This presentation is the property of its rightful owner.
1 / 16

# Modeling the Internal Flow of a Droplet PowerPoint PPT Presentation

Modeling the Internal Flow of a Droplet. Craig Ferguson. Table of Contents. Problem Definition Applications Physical Background Program Design Algorithm Used User Interface Current Progress Future Work. Electrowetting. [1]. Electrowetting Applications. [2] [3].

Modeling the Internal Flow of a Droplet

Download Policy: Content on the Website is provided to you AS IS for your information and personal use and may not be sold / licensed / shared on other websites without getting consent from its author.While downloading, if for some reason you are not able to download a presentation, the publisher may have deleted the file from their server.

- - - - - - - - - - - - - - - - - - - - - - - - - - E N D - - - - - - - - - - - - - - - - - - - - - - - - - -

## Modeling the Internal Flow of a Droplet

Craig Ferguson

• Problem Definition

• Applications

• Physical Background

• Program Design

• Algorithm Used

• User Interface

• Current Progress

• Future Work

[1]

[2] [3]

### Problem Definition

Model the flow inside a droplet moving between two infinite plates

Actual Situation (Droplet)

Current Model (Pipe Flow)

### Physical Background

• Navier Stokes Equations [4]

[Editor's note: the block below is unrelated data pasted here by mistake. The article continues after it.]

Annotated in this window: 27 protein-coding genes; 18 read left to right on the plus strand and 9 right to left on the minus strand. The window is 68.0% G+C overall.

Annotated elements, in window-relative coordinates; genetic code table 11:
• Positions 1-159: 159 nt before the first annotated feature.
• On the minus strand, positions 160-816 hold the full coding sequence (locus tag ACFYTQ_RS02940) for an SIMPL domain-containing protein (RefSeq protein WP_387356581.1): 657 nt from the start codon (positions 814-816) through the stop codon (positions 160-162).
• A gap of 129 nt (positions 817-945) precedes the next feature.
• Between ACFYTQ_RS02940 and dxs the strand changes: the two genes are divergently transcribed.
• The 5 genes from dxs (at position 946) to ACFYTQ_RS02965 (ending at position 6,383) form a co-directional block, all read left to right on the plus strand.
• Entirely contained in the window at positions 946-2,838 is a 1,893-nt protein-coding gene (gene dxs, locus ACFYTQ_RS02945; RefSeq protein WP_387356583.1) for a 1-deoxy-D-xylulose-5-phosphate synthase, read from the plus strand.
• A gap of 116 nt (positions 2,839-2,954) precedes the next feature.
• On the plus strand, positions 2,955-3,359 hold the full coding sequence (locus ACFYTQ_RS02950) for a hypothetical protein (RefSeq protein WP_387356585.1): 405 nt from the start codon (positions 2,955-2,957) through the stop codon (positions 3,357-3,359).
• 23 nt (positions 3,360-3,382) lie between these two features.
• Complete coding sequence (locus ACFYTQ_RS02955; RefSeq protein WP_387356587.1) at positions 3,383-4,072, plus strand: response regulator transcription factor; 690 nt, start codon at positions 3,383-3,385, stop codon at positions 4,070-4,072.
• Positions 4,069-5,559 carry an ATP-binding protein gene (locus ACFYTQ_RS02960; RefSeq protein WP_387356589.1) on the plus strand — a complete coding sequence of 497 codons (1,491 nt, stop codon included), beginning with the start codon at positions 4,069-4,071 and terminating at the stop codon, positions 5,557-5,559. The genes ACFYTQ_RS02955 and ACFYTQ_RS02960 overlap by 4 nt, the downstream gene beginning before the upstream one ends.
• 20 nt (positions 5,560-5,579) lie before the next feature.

• Computational Fluid Dynamics

### Program Design

Inputs – Wall Velocities, Droplet Shape, Viscosity, Density, Droplet Size

Algorithm – Variation on SIMPLE

Outputs – Graphical Representations of Fluid Flows and Pressures: Vector Plots, Topographical Plots

### Considered Algorithm

SIMPLE – Semi-Implicit Method for Pressure-Linked Equations

• Guess P

• Calculate (u, v) for surrounding nodes

• Correct the guessed pressures and velocities

• Repeat until convergence

### Future Work

• Finish coordinate transformations

• Set up boundary conditions for desired problem

• Obtain results

• Test results against laboratory data, to be gathered

• Modify program to be more general or more efficient

### References

[1] Duke University. (June 2004). “Digital Microfluidics by Electrowetting, Duke University.” http://www.ee.duke.edu/research/microfluidics/.